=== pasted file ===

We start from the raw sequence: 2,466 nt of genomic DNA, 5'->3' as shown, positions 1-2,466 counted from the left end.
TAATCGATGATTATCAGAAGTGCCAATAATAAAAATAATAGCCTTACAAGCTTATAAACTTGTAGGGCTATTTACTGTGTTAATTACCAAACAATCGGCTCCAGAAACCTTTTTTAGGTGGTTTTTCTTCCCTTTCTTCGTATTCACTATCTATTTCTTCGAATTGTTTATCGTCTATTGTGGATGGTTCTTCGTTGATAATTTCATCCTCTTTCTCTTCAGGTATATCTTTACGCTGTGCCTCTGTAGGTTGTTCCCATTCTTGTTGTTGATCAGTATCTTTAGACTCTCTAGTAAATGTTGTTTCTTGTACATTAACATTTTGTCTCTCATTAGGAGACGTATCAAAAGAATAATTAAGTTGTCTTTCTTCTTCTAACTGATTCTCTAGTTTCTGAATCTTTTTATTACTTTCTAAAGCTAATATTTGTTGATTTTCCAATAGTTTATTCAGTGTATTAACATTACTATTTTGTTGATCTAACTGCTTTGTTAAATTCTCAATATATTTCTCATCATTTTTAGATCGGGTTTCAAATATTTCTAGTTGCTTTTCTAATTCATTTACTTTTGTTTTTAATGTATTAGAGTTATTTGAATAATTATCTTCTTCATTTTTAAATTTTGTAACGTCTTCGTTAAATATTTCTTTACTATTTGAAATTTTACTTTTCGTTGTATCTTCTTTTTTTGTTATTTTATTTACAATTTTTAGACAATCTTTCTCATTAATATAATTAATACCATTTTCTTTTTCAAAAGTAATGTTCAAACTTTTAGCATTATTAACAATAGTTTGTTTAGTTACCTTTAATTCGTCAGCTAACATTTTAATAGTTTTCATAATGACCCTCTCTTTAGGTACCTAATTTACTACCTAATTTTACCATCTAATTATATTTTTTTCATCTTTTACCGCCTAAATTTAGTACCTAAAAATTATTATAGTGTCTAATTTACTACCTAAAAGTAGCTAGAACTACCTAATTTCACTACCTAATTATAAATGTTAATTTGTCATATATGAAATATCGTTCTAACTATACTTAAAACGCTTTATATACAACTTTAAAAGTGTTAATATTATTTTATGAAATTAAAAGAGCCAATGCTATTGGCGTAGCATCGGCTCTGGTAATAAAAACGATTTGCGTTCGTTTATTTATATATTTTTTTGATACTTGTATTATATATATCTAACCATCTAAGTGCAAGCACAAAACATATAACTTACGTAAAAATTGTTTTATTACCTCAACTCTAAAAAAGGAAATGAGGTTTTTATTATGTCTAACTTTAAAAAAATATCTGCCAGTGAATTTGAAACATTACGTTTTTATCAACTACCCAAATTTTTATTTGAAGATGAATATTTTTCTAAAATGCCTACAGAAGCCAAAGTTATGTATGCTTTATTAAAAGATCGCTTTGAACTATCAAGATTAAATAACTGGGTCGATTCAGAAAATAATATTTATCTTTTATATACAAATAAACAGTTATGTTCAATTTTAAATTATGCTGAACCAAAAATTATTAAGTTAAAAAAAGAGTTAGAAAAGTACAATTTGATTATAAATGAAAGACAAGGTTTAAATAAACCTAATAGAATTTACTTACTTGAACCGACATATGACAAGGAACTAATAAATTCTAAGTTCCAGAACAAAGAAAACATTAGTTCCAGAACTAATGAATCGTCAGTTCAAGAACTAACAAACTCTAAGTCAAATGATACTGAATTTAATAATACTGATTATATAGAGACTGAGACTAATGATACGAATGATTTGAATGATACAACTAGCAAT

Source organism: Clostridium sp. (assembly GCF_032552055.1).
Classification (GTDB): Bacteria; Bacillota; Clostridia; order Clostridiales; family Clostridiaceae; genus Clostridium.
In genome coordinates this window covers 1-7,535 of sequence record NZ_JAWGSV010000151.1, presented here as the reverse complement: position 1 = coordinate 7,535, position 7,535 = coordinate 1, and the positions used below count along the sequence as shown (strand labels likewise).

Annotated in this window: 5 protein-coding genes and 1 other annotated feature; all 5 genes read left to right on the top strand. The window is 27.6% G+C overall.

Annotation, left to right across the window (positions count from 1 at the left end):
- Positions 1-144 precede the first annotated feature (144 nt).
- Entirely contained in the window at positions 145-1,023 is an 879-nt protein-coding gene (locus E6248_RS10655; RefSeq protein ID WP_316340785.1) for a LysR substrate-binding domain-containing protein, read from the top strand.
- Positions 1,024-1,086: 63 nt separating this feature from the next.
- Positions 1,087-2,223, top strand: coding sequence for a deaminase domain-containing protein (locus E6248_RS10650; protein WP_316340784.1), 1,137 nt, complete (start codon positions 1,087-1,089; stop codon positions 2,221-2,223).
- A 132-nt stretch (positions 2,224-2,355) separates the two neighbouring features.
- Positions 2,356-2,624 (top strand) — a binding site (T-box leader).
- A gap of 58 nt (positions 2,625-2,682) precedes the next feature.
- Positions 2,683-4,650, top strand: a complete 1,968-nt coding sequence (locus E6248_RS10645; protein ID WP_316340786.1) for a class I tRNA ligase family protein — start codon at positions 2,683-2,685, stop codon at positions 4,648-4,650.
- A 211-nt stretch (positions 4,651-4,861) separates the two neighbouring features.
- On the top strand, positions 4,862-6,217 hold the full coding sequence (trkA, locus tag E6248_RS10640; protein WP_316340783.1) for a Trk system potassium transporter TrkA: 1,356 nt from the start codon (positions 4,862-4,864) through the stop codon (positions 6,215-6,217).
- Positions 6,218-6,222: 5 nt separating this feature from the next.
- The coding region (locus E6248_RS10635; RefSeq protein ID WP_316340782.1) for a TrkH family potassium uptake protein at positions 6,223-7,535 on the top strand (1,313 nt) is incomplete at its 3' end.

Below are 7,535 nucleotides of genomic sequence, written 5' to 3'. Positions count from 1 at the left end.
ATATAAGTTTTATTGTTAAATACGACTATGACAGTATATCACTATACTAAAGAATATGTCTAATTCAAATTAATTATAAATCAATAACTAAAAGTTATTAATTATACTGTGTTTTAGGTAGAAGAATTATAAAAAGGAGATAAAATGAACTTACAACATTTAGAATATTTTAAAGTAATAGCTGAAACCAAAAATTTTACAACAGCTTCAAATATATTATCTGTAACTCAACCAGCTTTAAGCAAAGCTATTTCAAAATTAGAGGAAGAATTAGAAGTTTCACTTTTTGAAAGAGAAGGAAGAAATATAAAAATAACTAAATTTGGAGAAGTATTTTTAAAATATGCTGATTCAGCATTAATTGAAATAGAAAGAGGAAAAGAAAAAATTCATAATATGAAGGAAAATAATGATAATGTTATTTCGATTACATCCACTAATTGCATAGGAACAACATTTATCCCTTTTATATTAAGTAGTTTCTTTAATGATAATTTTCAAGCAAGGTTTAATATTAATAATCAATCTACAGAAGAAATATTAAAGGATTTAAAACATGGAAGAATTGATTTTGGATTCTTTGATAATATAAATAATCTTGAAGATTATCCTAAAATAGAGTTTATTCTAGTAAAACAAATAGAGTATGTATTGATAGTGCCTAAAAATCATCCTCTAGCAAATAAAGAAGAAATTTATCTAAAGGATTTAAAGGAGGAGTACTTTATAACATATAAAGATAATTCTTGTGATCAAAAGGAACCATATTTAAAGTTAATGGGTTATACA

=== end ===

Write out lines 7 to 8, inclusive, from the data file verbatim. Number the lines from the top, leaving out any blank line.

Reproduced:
Annotation, left to right across the window (positions count from 1 at the left end):
- Positions 1-144 precede the first annotated feature (144 nt).